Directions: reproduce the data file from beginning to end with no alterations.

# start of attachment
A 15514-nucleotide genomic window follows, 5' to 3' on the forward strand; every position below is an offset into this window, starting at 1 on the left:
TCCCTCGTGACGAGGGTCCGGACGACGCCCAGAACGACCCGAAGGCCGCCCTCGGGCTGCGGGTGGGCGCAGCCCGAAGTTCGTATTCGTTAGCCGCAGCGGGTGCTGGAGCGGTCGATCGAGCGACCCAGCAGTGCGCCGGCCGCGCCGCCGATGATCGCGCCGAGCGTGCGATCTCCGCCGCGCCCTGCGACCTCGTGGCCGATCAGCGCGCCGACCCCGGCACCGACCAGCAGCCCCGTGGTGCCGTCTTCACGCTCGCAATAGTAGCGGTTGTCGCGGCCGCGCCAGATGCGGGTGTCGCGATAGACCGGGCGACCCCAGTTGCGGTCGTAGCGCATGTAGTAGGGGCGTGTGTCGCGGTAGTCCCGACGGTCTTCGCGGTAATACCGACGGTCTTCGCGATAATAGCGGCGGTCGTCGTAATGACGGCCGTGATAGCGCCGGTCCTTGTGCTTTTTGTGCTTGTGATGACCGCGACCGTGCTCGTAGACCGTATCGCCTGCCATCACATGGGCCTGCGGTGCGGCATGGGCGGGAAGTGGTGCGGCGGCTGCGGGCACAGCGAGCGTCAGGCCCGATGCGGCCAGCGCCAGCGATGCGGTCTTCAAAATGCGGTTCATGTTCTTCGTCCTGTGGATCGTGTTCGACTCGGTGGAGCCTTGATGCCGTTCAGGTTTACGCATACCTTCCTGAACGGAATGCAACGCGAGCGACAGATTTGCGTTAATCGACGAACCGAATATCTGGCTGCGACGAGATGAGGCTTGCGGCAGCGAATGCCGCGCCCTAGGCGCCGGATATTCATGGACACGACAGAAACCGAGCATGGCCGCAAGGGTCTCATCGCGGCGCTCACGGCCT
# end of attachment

A 15514-nucleotide genomic window follows, 5' to 3' on the forward strand; every position below is an offset into this window, starting at 1 on the left:
TCCCTCGTGACGAGGGTCCGGACGACGCCCAGAACGACCCGAAGGCCGCCCTCGGGCTGCGGGTGGGCGCAGCCCGAAGTTCGTATTCGTTAGCCGCAGCGGGTGCTGGAGCGGTCGATCGAGCGACCCAGCAGTGCGCCGGCCGCGCCGCCGATGATCGCGCCGAGCGTGCGATCTCCGCCGCGCCCTGCGACCTCGTGGCCGATCAGCGCGCCGACCCCGGCACCGACCAGCAGCCCCGTGGTGCCGTCTTCACGCTCGCAATAGTAGCGGTTGTCGCGGCCGCGCCAGATGCGGGTGTCGCGATAGACCGGGCGACCCCAGTTGCGGTCGTAGCGCATGTAGTAGGGGCGTGTGTCGCGGTAGTCCCGACGGTCTTCGCGGTAATACCGACGGTCTTCGCGATAATAGCGGCGGTCGTCGTAATGACGGCCGTGATAGCGCCGGTCCTTGTGCTTTTTGTGCTTGTGATGACCGCGACCGTGCTCGTAGACCGTATCGCCTGCCATCACATGGGCCTGCGGTGCGGCATGGGCGGGAAGTGGTGCGGCGGCTGCGGGCACAGCGAGCGTCAGGCCCGATGCGGCCAGCGCCAGCGATGCGGTCTTCAAAATGCGGTTCATGTTCTTCGTCCTGTGGATCGTGTTCGACTCGGTGGAGCCTTGATGCCGTTCAGGTTTACGCATACCTTCCTGAACGGAATGCAACGCGAGCGACAGATTTGCGTTAATCGACGAACCGAATATCTGGCTGCGACGAGATGAGGCTTGCGGCAGCGAATGCCGCGCCCTAGGCGCCGGATATTCATGGACACGACAGAAACCGAGCATGGCCGCAAGGGTCTCATCGCGGCGCTCACGGCCT